|Publication number||US5132918 A|
|Application number||US 07/486,222|
|Publication date||Jul 21, 1992|
|Filing date||Feb 28, 1990|
|Priority date||Feb 28, 1990|
|Also published as||CA2036856A1, EP0445966A1|
|Publication number||07486222, 486222, US 5132918 A, US 5132918A, US-A-5132918, US5132918 A, US5132918A|
|Inventors||Gary L. Funk|
|Original Assignee||Funk Gary L|
|Export Citation||BiBTeX, EndNote, RefMan|
|Patent Citations (16), Non-Patent Citations (8), Referenced by (33), Classifications (12), Legal Events (5)|
|External Links: USPTO, USPTO Assignment, Espacenet|
This invention relates to the field of automated control of a fractional distillation process. More specifically, this invention, in its preferred embodiment, relates to a method for automated control of an atmospheric crude tower of the type in which heated crude oil is broken into several component petroleum fractions. More broadly, the invention has application to automated control of any fractional distillation process.
Fractional distillation columns are employed in many processes to make desired separations of composite petroleum products into separate petroleum fractions, generally designated by a range of boiling point temperatures. The separations may range from single component separations to the more complex multiple separations performed by crude distillation towers. In distillation processes, a feed stream containing at least two petroleum fraction components is supplied to a fractional distillation column. In the column, or in a heater in which the feed is heated prior to introduction into the column, heat is supplied to the feed stream in order to effect the desired separation. Within the fractional distillation column, a portion of the feed stream comprising a lighter petroleum fraction is withdrawn as an overhead product and another portion of the feed stream comprising a heavier or "reduced" petroleum fraction is withdrawn from the bottom of the column. In distillation columns, such as crude distillation columns, where more complex separation is being performed, side products also may be withdrawn at a variety of vertical locations along the height of the column.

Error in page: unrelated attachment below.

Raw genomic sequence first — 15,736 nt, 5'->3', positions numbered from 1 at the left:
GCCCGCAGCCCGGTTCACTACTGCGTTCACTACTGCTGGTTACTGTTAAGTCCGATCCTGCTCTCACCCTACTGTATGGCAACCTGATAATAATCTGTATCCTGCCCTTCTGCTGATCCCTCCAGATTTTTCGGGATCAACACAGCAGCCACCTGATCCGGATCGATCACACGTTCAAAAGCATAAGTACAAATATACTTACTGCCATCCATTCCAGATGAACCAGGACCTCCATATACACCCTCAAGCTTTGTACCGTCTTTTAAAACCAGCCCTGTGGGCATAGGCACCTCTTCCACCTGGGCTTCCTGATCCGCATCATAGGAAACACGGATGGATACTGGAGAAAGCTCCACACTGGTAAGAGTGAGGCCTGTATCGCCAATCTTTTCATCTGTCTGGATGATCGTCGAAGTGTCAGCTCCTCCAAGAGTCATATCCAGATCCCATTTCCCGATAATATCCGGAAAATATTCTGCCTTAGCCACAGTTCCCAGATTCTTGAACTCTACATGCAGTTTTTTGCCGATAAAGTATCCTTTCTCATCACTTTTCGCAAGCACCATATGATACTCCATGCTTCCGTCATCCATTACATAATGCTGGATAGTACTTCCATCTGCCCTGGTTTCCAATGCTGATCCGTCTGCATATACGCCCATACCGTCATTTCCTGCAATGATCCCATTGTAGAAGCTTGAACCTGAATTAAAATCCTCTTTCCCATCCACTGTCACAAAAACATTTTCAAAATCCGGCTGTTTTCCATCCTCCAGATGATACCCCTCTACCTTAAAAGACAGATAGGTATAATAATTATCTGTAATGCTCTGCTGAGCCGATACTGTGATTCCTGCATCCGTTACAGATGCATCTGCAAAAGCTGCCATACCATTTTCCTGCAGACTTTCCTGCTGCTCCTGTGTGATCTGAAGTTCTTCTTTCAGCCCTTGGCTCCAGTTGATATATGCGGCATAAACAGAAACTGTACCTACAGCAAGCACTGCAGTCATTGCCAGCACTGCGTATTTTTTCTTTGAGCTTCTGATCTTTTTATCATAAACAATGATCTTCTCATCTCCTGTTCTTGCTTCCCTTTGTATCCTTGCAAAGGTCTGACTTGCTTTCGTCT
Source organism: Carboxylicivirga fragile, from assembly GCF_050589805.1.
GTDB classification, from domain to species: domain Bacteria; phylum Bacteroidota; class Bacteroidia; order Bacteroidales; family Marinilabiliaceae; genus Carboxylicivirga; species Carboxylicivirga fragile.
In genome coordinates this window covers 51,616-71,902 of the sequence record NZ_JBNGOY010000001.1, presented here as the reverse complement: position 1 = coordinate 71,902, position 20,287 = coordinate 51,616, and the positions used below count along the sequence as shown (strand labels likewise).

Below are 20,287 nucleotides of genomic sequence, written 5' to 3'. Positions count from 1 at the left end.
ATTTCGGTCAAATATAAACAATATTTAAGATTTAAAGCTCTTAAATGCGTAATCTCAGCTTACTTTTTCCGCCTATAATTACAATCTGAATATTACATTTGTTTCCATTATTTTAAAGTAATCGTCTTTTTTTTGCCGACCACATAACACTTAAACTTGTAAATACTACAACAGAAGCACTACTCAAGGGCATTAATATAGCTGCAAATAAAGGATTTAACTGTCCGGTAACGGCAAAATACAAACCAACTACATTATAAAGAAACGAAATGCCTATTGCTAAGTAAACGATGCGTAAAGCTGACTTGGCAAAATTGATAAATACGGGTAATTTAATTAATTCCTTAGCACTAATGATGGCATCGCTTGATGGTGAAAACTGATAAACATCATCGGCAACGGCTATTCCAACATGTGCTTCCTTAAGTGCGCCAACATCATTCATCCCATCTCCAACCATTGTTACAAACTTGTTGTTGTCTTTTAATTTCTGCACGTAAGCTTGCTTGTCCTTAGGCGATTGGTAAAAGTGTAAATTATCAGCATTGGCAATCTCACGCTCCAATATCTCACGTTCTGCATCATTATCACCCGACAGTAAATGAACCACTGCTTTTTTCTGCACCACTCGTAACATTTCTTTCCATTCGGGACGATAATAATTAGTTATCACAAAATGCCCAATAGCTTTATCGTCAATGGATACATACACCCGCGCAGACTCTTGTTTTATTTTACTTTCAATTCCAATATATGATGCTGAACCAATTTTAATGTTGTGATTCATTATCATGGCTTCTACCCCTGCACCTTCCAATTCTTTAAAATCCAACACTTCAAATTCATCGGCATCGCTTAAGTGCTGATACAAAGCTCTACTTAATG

Various specifications are used for the product streams withdrawn from a fractional distillation column. Typically, the products are defined by ranges of boiling points into product "cuts" such as "bottoms," "heavy gas oil," etc. Each initial product cut in turn may be defined by various specifications, such as initial boiling points, end boiling points, 50% boiling points, flash points, cloud points, viscosity, etc. Since each of the initial product streams withdrawn from a crude distillation tower is, itself, a composite of petroleum products having different boiling point ranges, the product stream also may be quite accurately defined by its true boiling point curve, or "TBP curve," which illustrates graphically the portion of the product stream which will become vaporized at a given temperature point throughout the range of temperatures from the initial boiling point to the end boiling point of the product.